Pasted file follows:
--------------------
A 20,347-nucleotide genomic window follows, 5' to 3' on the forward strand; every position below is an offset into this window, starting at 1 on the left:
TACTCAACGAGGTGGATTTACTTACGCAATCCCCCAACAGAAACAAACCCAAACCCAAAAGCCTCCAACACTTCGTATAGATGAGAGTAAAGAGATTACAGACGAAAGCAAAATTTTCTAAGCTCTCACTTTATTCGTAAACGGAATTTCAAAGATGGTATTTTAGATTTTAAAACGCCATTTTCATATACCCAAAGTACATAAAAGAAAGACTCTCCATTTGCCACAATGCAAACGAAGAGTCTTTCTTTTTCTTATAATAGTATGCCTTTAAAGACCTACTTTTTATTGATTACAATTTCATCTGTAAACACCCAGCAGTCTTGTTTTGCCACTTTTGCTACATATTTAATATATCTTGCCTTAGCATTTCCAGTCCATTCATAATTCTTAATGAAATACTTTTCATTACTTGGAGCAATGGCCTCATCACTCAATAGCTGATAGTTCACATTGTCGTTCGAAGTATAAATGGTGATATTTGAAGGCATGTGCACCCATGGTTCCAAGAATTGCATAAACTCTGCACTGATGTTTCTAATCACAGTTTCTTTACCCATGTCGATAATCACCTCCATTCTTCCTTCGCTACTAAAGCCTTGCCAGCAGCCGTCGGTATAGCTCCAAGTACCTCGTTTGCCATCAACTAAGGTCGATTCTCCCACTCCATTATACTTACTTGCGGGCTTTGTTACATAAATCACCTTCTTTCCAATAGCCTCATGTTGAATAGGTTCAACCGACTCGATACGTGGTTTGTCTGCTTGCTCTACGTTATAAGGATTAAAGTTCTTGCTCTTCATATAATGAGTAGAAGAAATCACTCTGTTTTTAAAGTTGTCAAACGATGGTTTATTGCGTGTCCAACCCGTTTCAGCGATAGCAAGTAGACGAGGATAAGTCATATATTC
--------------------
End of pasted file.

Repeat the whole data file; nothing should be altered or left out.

A 20,347-nucleotide genomic window follows, 5' to 3' on the forward strand; every position below is an offset into this window, starting at 1 on the left:
TACTCAACGAGGTGGATTTACTTACGCAATCCCCCAACAGAAACAAACCCAAACCCAAAAGCCTCCAACACTTCGTATAGATGAGAGTAAAGAGATTACAGACGAAAGCAAAATTTTCTAAGCTCTCACTTTATTCGTAAACGGAATTTCAAAGATGGTATTTTAGATTTTAAAACGCCATTTTCATATACCCAAAGTACATAAAAGAAAGACTCTCCATTTGCCACAATGCAAACGAAGAGTCTTTCTTTTTCTTATAATAGTATGCCTTTAAAGACCTACTTTTTATTGATTACAATTTCATCTGTAAACACCCAGCAGTCTTGTTTTGCCACTTTTGCTACATATTTAATATATCTTGCCTTAGCATTTCCAGTCCATTCATAATTCTTAATGAAATACTTTTCATTACTTGGAGCAATGGCCTCATCACTCAATAGCTGATAGTTCACATTGTCGTTCGAAGTATAAATGGTGATATTTGAAGGCATGTGCACCCATGGTTCCAAGAATTGCATAAACTCTGCACTGATGTTTCTAATCACAGTTTCTTTACCCATGTCGATAATCACCTCCATTCTTCCTTCGCTACTAAAGCCTTGCCAGCAGCCGTCGGTATAGCTCCAAGTACCTCGTTTGCCATCAACTAAGGTCGATTCTCCCACTCCATTATACTTACTTGCGGGCTTTGTTACATAAATCACCTTCTTTCCAATAGCCTCATGTTGAATAGGTTCAACCGACTCGATACGTGGTTTGTCTGCTTGCTCTACGTTATAAGGATTAAAGTTCTTGCTCTTCATATAATGAGTAGAAGAAATCACTCTGTTTTTAAAGTTGTCAAACGATGGTTTATTGCGTGTCCAACCCGTTTCAGCGATAGCAAGTAGACGAGGATAAGTCATATATTC